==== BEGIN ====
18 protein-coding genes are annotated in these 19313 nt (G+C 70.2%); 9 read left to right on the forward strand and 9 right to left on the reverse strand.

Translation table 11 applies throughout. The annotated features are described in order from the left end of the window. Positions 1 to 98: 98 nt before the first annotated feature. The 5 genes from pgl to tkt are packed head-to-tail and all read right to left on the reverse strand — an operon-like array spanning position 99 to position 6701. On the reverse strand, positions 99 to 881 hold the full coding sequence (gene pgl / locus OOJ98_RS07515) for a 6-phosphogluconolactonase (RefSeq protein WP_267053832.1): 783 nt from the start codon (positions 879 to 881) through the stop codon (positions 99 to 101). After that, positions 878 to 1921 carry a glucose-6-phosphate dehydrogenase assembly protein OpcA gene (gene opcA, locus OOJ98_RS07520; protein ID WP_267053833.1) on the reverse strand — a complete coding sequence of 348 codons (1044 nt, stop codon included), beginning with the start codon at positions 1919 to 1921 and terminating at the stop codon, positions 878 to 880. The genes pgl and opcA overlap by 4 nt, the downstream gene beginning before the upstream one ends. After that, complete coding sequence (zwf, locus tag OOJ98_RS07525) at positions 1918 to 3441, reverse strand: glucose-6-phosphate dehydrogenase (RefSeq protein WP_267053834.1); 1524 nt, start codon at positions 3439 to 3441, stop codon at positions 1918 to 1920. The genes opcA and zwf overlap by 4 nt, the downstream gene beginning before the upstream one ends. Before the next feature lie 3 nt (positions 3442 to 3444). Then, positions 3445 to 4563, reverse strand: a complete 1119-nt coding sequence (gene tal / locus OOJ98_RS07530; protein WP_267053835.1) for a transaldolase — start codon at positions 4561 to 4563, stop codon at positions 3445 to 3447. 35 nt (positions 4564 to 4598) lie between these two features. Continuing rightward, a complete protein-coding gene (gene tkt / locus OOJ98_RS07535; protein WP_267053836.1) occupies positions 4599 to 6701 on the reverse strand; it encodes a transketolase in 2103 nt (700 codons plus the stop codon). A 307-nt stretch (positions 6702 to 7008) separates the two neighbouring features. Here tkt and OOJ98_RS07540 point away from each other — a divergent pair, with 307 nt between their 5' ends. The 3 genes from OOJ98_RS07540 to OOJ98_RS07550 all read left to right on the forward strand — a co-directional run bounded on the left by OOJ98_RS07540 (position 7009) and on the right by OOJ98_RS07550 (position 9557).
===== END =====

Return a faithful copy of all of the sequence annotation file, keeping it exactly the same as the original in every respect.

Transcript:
18 protein-coding genes are annotated in these 19313 nt (G+C 70.2%); 9 read left to right on the forward strand and 9 right to left on the reverse strand.

Translation table 11 applies throughout. The annotated features are described in order from the left end of the window. Positions 1 to 98: 98 nt before the first annotated feature. The 5 genes from pgl to tkt are packed head-to-tail and all read right to left on the reverse strand — an operon-like array spanning position 99 to position 6701. On the reverse strand, positions 99 to 881 hold the full coding sequence (gene pgl / locus OOJ98_RS07515) for a 6-phosphogluconolactonase (RefSeq protein WP_267053832.1): 783 nt from the start codon (positions 879 to 881) through the stop codon (positions 99 to 101). After that, positions 878 to 1921 carry a glucose-6-phosphate dehydrogenase assembly protein OpcA gene (gene opcA, locus OOJ98_RS07520; protein ID WP_267053833.1) on the reverse strand — a complete coding sequence of 348 codons (1044 nt, stop codon included), beginning with the start codon at positions 1919 to 1921 and terminating at the stop codon, positions 878 to 880. The genes pgl and opcA overlap by 4 nt, the downstream gene beginning before the upstream one ends. After that, complete coding sequence (zwf, locus tag OOJ98_RS07525) at positions 1918 to 3441, reverse strand: glucose-6-phosphate dehydrogenase (RefSeq protein WP_267053834.1); 1524 nt, start codon at positions 3439 to 3441, stop codon at positions 1918 to 1920. The genes opcA and zwf overlap by 4 nt, the downstream gene beginning before the upstream one ends. Before the next feature lie 3 nt (positions 3442 to 3444). Then, positions 3445 to 4563, reverse strand: a complete 1119-nt coding sequence (gene tal / locus OOJ98_RS07530; protein WP_267053835.1) for a transaldolase — start codon at positions 4561 to 4563, stop codon at positions 3445 to 3447. 35 nt (positions 4564 to 4598) lie between these two features. Continuing rightward, a complete protein-coding gene (gene tkt / locus OOJ98_RS07535; protein WP_267053836.1) occupies positions 4599 to 6701 on the reverse strand; it encodes a transketolase in 2103 nt (700 codons plus the stop codon). A 307-nt stretch (positions 6702 to 7008) separates the two neighbouring features. Here tkt and OOJ98_RS07540 point away from each other — a divergent pair, with 307 nt between their 5' ends. The 3 genes from OOJ98_RS07540 to OOJ98_RS07550 all read left to right on the forward strand — a co-directional run bounded on the left by OOJ98_RS07540 (position 7009) and on the right by OOJ98_RS07550 (position 9557).